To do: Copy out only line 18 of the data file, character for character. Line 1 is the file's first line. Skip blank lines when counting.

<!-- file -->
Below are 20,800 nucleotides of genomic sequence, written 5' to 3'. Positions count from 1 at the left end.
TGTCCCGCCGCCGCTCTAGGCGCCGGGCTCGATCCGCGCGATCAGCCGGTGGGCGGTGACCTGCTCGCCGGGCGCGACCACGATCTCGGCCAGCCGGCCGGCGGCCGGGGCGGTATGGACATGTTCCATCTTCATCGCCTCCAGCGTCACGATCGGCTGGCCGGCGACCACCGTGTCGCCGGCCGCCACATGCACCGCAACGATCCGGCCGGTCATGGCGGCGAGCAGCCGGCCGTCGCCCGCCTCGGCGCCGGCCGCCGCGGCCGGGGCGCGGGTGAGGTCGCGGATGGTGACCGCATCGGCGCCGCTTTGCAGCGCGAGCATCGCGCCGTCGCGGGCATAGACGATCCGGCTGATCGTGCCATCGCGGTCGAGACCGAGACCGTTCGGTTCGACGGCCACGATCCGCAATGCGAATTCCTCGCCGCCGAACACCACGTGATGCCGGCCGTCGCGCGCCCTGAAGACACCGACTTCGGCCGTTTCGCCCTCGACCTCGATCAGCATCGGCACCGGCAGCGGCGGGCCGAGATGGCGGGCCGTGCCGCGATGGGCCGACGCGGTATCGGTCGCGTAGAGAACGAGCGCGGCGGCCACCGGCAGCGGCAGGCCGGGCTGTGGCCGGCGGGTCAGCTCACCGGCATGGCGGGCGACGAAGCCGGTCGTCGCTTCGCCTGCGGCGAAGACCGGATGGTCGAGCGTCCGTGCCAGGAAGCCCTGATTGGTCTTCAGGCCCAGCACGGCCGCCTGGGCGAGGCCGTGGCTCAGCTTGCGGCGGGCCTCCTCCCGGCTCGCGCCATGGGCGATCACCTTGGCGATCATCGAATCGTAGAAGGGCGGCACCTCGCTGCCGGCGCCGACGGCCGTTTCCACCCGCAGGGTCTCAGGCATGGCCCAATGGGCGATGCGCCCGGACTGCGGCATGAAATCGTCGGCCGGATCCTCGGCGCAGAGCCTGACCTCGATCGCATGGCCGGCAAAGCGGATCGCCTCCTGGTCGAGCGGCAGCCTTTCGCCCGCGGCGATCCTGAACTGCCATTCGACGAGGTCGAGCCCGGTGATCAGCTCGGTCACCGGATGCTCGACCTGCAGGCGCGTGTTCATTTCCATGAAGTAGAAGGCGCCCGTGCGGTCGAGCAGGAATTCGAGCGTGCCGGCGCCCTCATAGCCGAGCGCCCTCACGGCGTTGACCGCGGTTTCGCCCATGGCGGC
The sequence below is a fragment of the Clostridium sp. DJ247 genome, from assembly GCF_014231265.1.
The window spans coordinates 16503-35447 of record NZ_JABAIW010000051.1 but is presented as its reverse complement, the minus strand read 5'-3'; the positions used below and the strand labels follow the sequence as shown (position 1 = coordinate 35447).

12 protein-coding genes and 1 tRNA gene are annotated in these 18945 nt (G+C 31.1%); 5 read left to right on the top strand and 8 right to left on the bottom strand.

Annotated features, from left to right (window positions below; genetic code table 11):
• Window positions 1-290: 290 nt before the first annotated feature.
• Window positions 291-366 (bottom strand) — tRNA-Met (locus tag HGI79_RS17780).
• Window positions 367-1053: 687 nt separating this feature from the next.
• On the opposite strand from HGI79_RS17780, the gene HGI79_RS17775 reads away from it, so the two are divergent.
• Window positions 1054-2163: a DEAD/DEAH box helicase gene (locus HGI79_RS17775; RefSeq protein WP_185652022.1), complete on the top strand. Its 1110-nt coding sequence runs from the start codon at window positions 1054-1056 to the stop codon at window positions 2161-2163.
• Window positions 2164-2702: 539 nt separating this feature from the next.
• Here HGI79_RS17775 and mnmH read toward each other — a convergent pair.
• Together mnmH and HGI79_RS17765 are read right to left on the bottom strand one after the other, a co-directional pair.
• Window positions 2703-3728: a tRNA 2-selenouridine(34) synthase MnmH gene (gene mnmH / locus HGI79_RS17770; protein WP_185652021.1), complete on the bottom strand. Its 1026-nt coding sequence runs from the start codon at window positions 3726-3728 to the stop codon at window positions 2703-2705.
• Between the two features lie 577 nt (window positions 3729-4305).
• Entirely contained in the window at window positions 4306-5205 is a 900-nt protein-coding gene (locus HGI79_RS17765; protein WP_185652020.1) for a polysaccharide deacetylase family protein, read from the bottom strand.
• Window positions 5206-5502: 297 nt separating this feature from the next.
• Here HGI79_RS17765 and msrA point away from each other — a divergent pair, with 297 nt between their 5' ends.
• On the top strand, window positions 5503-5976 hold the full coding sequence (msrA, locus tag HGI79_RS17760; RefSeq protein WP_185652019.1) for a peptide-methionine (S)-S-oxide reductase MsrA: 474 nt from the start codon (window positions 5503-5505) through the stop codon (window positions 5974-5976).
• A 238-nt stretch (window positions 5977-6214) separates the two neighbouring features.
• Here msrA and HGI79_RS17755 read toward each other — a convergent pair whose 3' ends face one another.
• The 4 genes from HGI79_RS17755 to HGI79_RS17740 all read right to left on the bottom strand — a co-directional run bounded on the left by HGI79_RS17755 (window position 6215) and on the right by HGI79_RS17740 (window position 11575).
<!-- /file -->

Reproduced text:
• Window positions 5206-5502: 297 nt separating this feature from the next.